When I decided to write this piece I did a little more research. I eventually came across this article from 1988 in the New York Times archives. It states that Doug DuBose was one of four players suspended by the NFL for 30 days for violating the league's rules on drug and alcohol abuse. As a result, I guess that could count as at least partial support for this Husker urban legend. Again if you have more information about this story please let me know.

Status: Some supporting evidence of truth.
#3 - County Scholarships

This might be my favorite Husker urban legend. The idea is that Nebraska has been able to circumvent NCAA scholarship limits by awarding so-called “county scholarships” to talented local athletes. This has supposedly freed-up additional scholarships for out-of-state talent and can help explain some of our past success. I first heard about this concept while I was going to school at UNL. The first person to mention it was actually a high school friend who had decided to attend Kansas State. He explained that everyone at KSU was talking about Nebraska’s unfair recruiting advantage and these folks had actually managed to convince him of this notion. Keep in mind this is someone who was born and raised in Lincoln before drifting away to Manhattan. However, beyond the discussions with this unfortunate Wildcat, I did not know the actual origins of this legend.

Fortunately for us, this myth has become so prevalent that a semi-academic paper has actually been written about it by Steve Siporin of Utah State University (I know, I couldn’t believe it either). This paper points out that apparently even Tony Barnhardt of the Atlanta Journal-Constitution and ESPN, was not above falling for the county-scholarship claim. So while it is difficult to trace its actual origins, it clearly has far reaching effects, despite there being absolutely no truth to it. I can’t believe people actually bought this! How would Nebraska have gotten away with this and why wouldn’t other teams just do the same? Where would the counties get the money to provide these scholarships? Who would decide which players received them? The holes in this story are countless.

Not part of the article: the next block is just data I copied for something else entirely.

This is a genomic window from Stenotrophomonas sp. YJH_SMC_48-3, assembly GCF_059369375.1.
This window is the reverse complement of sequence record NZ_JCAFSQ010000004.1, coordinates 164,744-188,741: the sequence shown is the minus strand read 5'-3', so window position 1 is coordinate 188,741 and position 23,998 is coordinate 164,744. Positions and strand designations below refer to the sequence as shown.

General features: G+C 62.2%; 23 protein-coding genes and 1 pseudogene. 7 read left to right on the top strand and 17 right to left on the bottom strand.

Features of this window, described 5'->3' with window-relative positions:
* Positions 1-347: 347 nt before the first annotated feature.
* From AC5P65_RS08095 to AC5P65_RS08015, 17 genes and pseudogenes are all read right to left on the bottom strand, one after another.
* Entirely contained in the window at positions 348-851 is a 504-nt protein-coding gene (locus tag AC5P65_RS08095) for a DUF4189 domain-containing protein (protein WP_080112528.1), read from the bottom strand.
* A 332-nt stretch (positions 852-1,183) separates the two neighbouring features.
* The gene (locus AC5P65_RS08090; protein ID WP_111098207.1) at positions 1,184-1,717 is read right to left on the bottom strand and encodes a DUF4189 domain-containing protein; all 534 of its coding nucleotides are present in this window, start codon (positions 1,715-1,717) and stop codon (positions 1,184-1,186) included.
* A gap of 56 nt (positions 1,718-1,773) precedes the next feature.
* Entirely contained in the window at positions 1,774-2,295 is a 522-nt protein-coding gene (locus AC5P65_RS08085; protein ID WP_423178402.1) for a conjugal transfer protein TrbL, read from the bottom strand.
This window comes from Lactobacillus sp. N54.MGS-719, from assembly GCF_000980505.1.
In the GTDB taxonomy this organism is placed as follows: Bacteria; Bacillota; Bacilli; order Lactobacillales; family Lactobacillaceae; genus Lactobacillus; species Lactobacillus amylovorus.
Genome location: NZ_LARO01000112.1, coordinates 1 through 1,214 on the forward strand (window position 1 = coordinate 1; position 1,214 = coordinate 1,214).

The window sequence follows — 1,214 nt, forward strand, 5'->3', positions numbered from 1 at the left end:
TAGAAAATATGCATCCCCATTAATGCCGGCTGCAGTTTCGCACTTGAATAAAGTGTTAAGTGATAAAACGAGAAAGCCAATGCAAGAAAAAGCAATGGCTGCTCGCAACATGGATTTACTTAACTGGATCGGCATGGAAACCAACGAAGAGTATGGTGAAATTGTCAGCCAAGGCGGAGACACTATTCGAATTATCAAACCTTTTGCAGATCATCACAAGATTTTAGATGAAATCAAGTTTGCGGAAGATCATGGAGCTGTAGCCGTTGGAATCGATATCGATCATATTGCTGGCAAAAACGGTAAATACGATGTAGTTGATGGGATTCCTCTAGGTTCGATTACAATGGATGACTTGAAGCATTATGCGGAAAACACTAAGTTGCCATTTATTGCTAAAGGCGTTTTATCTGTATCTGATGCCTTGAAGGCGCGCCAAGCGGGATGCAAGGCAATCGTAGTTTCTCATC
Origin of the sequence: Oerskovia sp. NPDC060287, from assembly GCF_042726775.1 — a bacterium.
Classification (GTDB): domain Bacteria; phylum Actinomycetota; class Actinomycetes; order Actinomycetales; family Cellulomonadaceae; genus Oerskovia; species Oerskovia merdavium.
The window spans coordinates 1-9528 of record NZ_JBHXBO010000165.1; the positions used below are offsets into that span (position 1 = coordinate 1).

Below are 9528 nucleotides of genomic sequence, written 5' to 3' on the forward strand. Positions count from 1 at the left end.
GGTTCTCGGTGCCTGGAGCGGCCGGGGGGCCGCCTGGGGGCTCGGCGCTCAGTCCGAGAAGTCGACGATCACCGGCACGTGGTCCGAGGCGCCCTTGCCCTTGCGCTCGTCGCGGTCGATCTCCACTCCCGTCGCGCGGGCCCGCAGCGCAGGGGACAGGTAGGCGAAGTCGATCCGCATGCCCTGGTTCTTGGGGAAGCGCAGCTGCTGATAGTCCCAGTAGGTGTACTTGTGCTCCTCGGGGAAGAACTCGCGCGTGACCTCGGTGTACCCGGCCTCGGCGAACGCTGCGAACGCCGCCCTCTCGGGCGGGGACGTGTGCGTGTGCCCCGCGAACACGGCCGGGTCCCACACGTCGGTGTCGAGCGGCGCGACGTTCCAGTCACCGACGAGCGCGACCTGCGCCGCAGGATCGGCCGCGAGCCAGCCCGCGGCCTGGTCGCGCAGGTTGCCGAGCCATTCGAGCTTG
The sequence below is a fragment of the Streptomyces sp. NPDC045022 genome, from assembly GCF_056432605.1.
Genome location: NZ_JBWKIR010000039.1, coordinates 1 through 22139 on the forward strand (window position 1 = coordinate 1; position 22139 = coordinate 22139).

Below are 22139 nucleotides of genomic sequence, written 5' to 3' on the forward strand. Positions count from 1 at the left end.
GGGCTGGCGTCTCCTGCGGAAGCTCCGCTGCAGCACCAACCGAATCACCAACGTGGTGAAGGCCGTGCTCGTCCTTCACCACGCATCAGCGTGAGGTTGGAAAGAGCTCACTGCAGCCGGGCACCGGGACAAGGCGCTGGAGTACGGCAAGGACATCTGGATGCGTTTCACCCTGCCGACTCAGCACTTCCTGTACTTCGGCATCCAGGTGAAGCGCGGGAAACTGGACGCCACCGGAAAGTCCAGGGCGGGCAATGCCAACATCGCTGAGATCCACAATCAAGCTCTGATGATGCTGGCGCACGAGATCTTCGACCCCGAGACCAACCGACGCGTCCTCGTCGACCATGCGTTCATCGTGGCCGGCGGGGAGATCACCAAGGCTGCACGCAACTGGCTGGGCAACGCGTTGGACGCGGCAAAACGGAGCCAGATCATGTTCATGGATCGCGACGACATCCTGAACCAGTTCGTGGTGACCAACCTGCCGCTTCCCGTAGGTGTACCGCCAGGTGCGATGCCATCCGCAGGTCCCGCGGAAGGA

I think the best description of the county-scholarship legend comes from the Siporin’s piece.
“The so-called "county scholarship" makes a fitting symbol for the grass roots interest and energy that people all over the state focus on their one outstanding (college or professional) sports team. Notice that the belief does not speak of a secret state scholarship or a conspiracy of private donors; money comes from the counties, the governmental unit most closely identified with the local, the grass roots, the average (or perhaps idealized) citizen in a rural state.”
I like this description and think it is one that aptly describes our fan base while also clarifying how an idea like this can get started. Good work Mr. Siporin and thanks for clearing up a Husker urban legend for us.

Status: False

Stay tuned for Part 2 of Husker Urban Legends.